Australia: Managed Investment Trusts, Collective Investment Vehicles and Investment Manager Regime

Australian Tax Update
Last Updated: 15 August 2010
Article by Jock McCormack and Anshu Maharaj

The Australian Government has recently passed legislation that has clarified and widened the definition of managed investment trusts (MITs) to apply to certain unregistered wholesale funds and government owned funds in respect of the withholding tax concession. This amended definition will also be relevant for trusts making the capital account election. These recent changes should attract further foreign investment in Australian funds, assist Australian fund managers to compete with fund managers around the world and enhance our credentials as a regional finance hub.

The Australian Government has also announced a review by the Board of Taxation into the taxation arrangements that apply to collective investment vehicles and will consider the design of an investment manager regime for investments by foreign residents managed in Australia. Australian Treasury in consultation with the Board has been asked to report to the Government by 31 October 2010 on an early delivery of an investment manager regime.

Withholding Tax Concession

Tax Laws Amendment (2010 Measures No. 3) Act 2010 (Amending Act) which received Royal Assent on 29 June 2010, introduced a number of changes to the withholding tax rules including:

  • Widened the MIT withholding tax concession to unregistered wholesale funds and certain Government owned funds.
  • Expanded the list of qualified investors to allow funds greater ease to qualify as widely held.
  • Introduced a new requirement to have a substantial proportion of the investment management activities of Australian assets carried out in Australia.

In introducing and amending the withholding tax rules, the Australian Government is endeavouring to promote Australia's funds management competitiveness and reputation; to attract further foreign investment in Australian property, infrastructure and other asset management trusts; and to more generally support Australia's role of becoming a stronger financial hub in the Asia-Pacific region.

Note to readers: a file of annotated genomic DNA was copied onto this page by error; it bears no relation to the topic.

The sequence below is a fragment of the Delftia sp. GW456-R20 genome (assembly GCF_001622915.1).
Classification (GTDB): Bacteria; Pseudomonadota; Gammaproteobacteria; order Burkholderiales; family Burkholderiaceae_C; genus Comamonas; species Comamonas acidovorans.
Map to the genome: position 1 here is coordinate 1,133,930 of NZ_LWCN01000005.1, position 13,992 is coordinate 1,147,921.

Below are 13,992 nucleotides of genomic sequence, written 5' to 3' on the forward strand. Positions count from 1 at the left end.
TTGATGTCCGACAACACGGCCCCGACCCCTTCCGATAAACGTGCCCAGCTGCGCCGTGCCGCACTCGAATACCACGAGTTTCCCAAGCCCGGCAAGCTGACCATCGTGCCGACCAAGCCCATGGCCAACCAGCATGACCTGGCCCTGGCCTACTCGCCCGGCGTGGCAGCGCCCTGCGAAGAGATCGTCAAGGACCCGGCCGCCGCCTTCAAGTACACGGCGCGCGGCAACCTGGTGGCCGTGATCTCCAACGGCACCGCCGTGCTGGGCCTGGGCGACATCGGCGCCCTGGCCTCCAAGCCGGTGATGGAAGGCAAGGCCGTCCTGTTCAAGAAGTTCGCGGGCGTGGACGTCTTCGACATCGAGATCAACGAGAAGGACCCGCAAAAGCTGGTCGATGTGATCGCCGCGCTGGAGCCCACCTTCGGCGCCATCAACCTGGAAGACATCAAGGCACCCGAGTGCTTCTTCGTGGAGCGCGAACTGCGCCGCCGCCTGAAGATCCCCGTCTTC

The withholding tax changes were originally announced by the Australian Government in its annual budget of 13 May 2008. It subsequently introduced legislation on 4 June 2008 which provided a significant reduction in withholding tax (from 30% progressively to 7.5% over three years) on certain distributions (predominantly rental income and certain capital gains) from Australian MITs to specified foreign investors. The 7.5% rate applies to distributions made from 1 July 2010.

The withholding tax concession is available where the following requirements have been satisfied pursuant to Sub-division 12-H of Schedule 1 to the Tax Administration Act (Cth):

  • the trust must be a MIT;
  • the distribution must be a 'fund payment';
  • the recipient of the distribution must be an entity with an address outside Australia; and
  • the address of the recipient must be an 'information exchange country'.

These requirements, in light of the changes made by the Amending Act, are discussed in further detail below.


Previously, there was uncertainty as to whether unregistered wholesale funds could qualify as a MIT. The Amending Act has extended the definition of a MIT to allow certain unregistered wholesale funds and government owned funds to qualify as a MIT. A trust can only obtain the withholding tax concession where it satisfies all the following requirements. In our discussion below, we indicate the requirements that have been introduced/altered by the Amending Act.

For ease of reference, we have summarised these requirements at Appendix A.

Australian Resident Trust